Tchaikovsky winner gets his first jump-in

The Russian pianist Alexander Toradze was supposed to play Liszt concerto on Wednesday in Mikkeli, Finland

He has been replaced by the Tchaikovsky competition winner, Alexandre Kantorow.

The conductor? Gergiev, of course. The Mikkeli festival is his private fiefdom.

After Mikkeli, he will take Kantorow to Baden-Baden.

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  • So much poison on any Russian-related news. Just unbeleivable.

    The festival page says Toradze has cancelled his performance by himself. It is important to know here the pianist is Georgian and his decision might be motivated by the last political troubles Georgia vs Russia

  • “The Mikkeli festival is his private fiefdom.”

    As Salzburg was Karajan’s, Lucerne Abbado’s, Bayreuth Thielemann’s…

    One can’t help but wonder if the winner had been British (and there have been 2 in its history), how this site would be covering the competition and the winner today.

    In this case, the winner is worse than Russian, he is, sacré bleu, Français.

    • Shurely shome mishtake, shir….. if we count prizes ex-aequo at Moscow/Tchaik, the “Land ohne Musik” hasn’t done too badly:
      1) John Ogdon (1st with Vladimir Ashkenazy)

      2) John Lull (1st with V Krainev)

      3) Peter Donohoe (2nd with V Ovnickhinov- 1st prize not awarded)..

      4) Barry Douglas claims the honour of first prize outright, (N. Ireland).

      As you imply, c’est très différent, pour ne pas dire sulfureux…to ‘ave a Frenchie Français à l’honneur! Cherchez la femme…..oups, zere waz’nt a femme (fatale ou udderwize ….errhh, ow you spellit?) on ze jurie….ow Norman, ee goin’ to explain zis?

      Yaws fatefully.

  • Alexander Toradze was supposed to play Shostakovich’s 2nd Piano Concerto in Mikkeli. He was as well on the list of jury members for Tchaikovsky Competition, but had to cancel both events due to his doctor’s advice, not to fly.

    Mr Lebrecht, I think, it was in 2010, when you came to Gergiev’s “private fiefdom” Mikkeli to interview him for BBC. I was present, when you started with the words “Seppo Heikinheimo [the founder of Mikkeli Music Festival] made us friends”, and I remember, that you had during this 90 minutes long interview only two critical questions – whether Gergiev would be too close to power and whether he would think, that his way of rehearsals would be fair to the music and the musicians (I don’t remember your words exactly).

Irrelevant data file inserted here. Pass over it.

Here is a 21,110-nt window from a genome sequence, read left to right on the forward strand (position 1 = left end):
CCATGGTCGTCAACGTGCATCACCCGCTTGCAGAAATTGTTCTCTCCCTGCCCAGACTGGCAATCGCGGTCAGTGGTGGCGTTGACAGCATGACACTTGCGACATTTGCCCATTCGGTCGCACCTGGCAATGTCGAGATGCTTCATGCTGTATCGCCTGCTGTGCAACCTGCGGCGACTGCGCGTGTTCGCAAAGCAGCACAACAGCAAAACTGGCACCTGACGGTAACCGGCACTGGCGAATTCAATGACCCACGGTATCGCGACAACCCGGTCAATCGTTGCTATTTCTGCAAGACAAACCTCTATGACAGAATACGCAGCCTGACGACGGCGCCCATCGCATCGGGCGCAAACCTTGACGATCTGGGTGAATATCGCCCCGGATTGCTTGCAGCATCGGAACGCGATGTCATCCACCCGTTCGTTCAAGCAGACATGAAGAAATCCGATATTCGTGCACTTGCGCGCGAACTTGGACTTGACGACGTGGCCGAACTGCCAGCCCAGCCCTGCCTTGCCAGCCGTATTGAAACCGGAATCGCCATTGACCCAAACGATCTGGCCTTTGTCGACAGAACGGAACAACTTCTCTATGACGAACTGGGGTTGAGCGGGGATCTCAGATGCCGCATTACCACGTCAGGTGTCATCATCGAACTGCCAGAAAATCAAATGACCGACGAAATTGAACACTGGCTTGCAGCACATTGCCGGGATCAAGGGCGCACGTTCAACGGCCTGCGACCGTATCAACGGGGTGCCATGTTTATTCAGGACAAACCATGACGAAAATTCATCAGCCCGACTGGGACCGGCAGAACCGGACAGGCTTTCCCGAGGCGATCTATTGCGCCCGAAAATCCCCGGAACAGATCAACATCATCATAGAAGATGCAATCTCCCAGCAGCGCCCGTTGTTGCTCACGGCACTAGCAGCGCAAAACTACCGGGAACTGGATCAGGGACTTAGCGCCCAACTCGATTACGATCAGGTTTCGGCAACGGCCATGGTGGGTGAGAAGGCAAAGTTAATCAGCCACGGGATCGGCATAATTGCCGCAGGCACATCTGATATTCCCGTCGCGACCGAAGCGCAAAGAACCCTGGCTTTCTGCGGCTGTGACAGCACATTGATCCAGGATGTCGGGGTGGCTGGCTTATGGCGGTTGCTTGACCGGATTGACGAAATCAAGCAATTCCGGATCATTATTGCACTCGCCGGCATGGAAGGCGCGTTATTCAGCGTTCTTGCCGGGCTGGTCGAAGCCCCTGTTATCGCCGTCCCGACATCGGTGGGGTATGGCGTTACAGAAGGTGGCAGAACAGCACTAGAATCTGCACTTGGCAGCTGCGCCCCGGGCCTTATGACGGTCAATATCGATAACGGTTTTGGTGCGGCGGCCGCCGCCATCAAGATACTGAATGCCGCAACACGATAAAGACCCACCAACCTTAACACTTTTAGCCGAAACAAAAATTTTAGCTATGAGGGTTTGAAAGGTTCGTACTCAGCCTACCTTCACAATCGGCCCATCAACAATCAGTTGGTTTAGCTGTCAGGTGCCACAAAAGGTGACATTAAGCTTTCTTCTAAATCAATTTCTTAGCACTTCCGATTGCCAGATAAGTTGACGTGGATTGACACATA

From being a Gergiev friend to your Putin/Gergiev/Matsuev/Bashmet/Shchedrin bashing was obviously only a short way.

    Best regards from Mikkeli.

    • Mr Schünemann, Your memory is selective. I questioned Valery both in the formal interview and outside of it about his relationship with Vladimir Putin. He replied with half-truths. At the time, he was not fully corrupted by the Kremlin and could have turned either way. Soon after, he began to accept huge gifts from Putin and became, together with Matsuev, an unabashed apologist for human-rights and war crimes. Best wishes to Mikkel, a festival that was founded on Valery’s behalf by my friend Seppo and which became Gergiev’s fiefdom (as you well know) after Seppo’s death.

      • Mr Lebrecht, it is not true, that Mikkeli Music Festival was founded “on Valery’s behalf” by your friend Seppo. True is, that Seppo Heikinheimo had founded in his summer village Hirvensalmi a small festival called “Tervaleppä” with artists like Vladimir Ashkenazy and Alexey Lubimov (among others) participating. When Mikaeli, Mikkeli’s Concert and Congress House, was built in 1988, Seppo planned to switch this Chamber Music Festival to Mikkeli. The first Mikkeli Music Festival took place in 1992, one year before Valery Gergiev and his Mariinsky Theatre took over in 1993 (the same year as his own St. Petersburg Festival “Stars of White Nights”) and brought artists like the singers Netrebko, Gorchakova, Borodina, Grigorian, Hvorostovsky and the instrumentalists Toradze, Repin, Khachatryan, Matsuev, Lang Lang (to name only few) to Mikkeli, “in the middle of nowhere” (Norman Lebrecht).

  • Could it be that Gergiev may just recognise great playing when he hears it? The world is full enough of bias and misinformation without it popping up here as well. Lebrecht maybe hasn’t noticed that musicians don’t have these prejudices – they just get on with playing music.

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